Method test() has an empty modifies clause, but that still gives it the license to modify objects allocated on its behalf. Stated different, any object that was not allocated on entry to test() is an object whose state test() is allowed to modify. The jargon for "not allocated on entry [to the method]" is "fresh [to the method]". For this reason, we need to know, at the time of the call to append, that anotherArrayList[1].Repr is fresh. We can add that to the loop invariant:
Only one thing remains and that is to prove that the loop body maintains the Valid-ity of array elements visited in previous iterations. The explicit reads clause of Valid() says that Valid() depends on this, listArray, and the reads clause supplied by autocontracts is this, Repr. Again, since Valid-ity implies that this and listArray are in Repr, I will focus on just Repr (and, as before, you could have omitted the explicit reads clause, since you're using autocontracts).

The loop body performs two modifications in the heap. One is caused by allocating and constructing a new object, but that affects only objects that this operation allocates, so no previous Valid-ity is affected. The other modification the loop body performs is to update anotherArrayList[i]. So, if anotherArrayList were part of the Repr of some anotherArrayList[j], then its Valid-ity may have been affected. But this can't be the case--anotherArrayList is allocated before the loop, and each Repr only contains things allocated after the loop started. Yes, but the loop invariant about fresh(...Repr) only says that Repr doesn't contain any objects allocated on entry to test(), which does not include anotherArrayList, which is allocated inside test(). Therefore, we need to explicitly include in the loop invariant that anotherArrayList is not part of the Repr of any of the visited lists:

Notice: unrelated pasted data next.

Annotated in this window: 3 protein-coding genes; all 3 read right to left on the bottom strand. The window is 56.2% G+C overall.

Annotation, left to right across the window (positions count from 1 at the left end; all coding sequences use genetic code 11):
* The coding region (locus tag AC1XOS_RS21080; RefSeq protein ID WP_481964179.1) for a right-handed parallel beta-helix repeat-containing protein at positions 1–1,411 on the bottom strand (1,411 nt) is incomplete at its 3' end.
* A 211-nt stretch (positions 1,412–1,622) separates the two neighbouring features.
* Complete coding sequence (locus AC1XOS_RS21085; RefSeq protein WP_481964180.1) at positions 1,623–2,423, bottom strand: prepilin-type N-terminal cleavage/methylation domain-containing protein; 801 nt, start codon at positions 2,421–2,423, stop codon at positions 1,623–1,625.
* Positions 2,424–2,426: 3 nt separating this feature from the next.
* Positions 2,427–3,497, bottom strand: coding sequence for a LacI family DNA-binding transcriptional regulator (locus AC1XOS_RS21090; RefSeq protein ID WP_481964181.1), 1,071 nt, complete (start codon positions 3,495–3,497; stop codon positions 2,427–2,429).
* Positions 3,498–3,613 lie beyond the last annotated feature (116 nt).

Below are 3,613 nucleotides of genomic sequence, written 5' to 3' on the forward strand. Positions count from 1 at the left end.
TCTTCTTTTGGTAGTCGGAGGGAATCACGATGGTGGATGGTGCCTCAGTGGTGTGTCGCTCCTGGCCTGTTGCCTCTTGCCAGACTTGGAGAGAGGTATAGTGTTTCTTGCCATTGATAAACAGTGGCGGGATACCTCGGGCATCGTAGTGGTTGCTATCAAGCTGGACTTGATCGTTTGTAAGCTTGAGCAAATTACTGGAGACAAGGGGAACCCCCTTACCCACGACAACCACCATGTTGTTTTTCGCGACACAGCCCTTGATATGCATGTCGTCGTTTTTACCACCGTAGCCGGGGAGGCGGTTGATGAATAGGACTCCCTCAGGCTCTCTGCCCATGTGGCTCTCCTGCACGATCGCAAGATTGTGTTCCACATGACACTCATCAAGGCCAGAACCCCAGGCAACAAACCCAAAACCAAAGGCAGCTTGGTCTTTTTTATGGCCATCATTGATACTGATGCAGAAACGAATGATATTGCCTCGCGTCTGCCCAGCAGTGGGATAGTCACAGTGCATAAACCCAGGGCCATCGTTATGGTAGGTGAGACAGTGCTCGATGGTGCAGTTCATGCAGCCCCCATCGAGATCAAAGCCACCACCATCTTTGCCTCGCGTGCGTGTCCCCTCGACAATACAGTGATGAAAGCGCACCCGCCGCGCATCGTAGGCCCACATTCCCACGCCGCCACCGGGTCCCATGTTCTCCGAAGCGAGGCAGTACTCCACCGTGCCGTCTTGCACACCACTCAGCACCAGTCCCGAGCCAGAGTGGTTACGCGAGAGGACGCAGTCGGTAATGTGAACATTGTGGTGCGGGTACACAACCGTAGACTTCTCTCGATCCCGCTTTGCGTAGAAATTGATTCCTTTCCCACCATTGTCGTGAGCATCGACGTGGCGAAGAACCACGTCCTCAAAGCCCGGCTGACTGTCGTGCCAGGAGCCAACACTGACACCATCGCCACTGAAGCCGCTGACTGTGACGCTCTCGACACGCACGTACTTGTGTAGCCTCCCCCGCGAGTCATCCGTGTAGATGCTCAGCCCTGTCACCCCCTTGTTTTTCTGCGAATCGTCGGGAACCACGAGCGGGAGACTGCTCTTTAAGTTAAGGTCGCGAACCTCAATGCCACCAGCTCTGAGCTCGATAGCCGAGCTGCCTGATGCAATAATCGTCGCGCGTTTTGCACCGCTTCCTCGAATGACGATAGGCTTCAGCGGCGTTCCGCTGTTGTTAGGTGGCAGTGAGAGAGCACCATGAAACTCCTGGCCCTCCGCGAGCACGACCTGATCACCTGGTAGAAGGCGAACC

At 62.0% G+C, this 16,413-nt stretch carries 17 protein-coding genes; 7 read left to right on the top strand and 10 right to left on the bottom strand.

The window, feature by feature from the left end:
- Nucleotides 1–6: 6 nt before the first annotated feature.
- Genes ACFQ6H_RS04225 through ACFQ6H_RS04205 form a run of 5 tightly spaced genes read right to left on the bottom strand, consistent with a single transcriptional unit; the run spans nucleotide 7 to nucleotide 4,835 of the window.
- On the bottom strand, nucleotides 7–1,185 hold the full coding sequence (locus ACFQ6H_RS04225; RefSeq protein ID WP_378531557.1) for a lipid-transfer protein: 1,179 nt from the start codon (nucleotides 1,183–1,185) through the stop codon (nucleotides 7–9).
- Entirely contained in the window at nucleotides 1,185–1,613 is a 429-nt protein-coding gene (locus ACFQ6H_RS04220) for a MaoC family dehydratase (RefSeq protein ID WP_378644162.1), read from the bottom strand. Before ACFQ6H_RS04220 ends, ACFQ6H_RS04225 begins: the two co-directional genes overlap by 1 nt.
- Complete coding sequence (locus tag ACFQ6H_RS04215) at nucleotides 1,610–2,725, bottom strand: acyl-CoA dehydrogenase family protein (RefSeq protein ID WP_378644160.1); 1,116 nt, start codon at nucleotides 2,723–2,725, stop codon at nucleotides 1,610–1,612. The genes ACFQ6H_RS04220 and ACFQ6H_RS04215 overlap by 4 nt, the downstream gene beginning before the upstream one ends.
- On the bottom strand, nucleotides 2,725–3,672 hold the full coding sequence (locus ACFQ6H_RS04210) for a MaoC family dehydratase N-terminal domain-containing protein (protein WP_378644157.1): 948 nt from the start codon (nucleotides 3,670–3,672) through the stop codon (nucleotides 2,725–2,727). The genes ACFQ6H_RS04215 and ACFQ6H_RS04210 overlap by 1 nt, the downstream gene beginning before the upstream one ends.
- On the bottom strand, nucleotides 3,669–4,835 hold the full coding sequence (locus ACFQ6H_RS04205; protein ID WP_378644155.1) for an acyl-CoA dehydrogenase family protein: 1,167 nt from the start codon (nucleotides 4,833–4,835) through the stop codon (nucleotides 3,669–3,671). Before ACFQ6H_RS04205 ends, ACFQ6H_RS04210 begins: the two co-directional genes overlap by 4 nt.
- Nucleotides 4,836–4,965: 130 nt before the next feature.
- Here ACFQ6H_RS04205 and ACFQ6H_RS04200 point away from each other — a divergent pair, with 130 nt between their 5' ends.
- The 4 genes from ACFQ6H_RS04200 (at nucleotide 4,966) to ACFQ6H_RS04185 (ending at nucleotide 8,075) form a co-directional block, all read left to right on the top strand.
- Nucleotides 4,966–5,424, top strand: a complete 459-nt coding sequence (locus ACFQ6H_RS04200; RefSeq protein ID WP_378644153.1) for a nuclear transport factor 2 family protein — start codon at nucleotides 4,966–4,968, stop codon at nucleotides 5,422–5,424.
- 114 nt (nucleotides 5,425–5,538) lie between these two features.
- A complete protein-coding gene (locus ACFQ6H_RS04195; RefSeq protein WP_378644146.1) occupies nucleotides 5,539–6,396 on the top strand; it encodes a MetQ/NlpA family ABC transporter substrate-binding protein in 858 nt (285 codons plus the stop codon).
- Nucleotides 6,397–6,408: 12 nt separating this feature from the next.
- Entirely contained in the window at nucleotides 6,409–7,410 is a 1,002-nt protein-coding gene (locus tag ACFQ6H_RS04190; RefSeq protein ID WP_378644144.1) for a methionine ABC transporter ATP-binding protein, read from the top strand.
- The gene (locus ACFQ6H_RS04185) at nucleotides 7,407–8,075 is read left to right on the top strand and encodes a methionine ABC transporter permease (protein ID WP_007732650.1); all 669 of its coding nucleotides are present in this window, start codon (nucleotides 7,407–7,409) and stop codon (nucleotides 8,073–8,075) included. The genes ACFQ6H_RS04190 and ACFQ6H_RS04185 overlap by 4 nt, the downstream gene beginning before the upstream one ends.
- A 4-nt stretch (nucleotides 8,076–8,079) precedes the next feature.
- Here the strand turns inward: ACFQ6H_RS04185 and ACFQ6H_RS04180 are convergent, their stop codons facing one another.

anotherArrayList !in anotherArrayList[j].Repr
In summary, the loop invariant you need to add to your loop is:
invariant forall j :: 0 <= j < i ==> anotherArrayList[j] != null && anotherArrayList[j].Valid();
invariant forall j :: 0 <= j < i ==> !anotherArrayList[j].isFull;
invariant forall j :: 0 <= j < i ==> fresh(anotherArrayList[j].Repr) && anotherArrayList !in anotherArrayList[j].Repr;
To verify your program, you need to pick up the fixes I just checked in. They are available in source form now, and I would expect them to be available on rise4fun sometime next week.

Here is a complete version of the program:, including some clean-up of things that autocontracts supplies for you.

Marked as answer by rustanleino on 3/20/2014 at 5:06 PM
Mar 25, 2014 at 9:12 PM

Thank you very much for the response. It's a great explanation. Before I posted this, I sort of knew I needed to show the array elements were initialized, but I didn't know the specifics. Now I do : )

I do need to play with that example some more. I can get 'anotherArrayList[1].append(5); ' to verify, but I cannot get 'anotherArrayList[1].append(2);' followed by 'anotherArrayList[2].append(2);' to verify. It's probably something wrong with the List class' spec, but that's an exercise I need to play with more.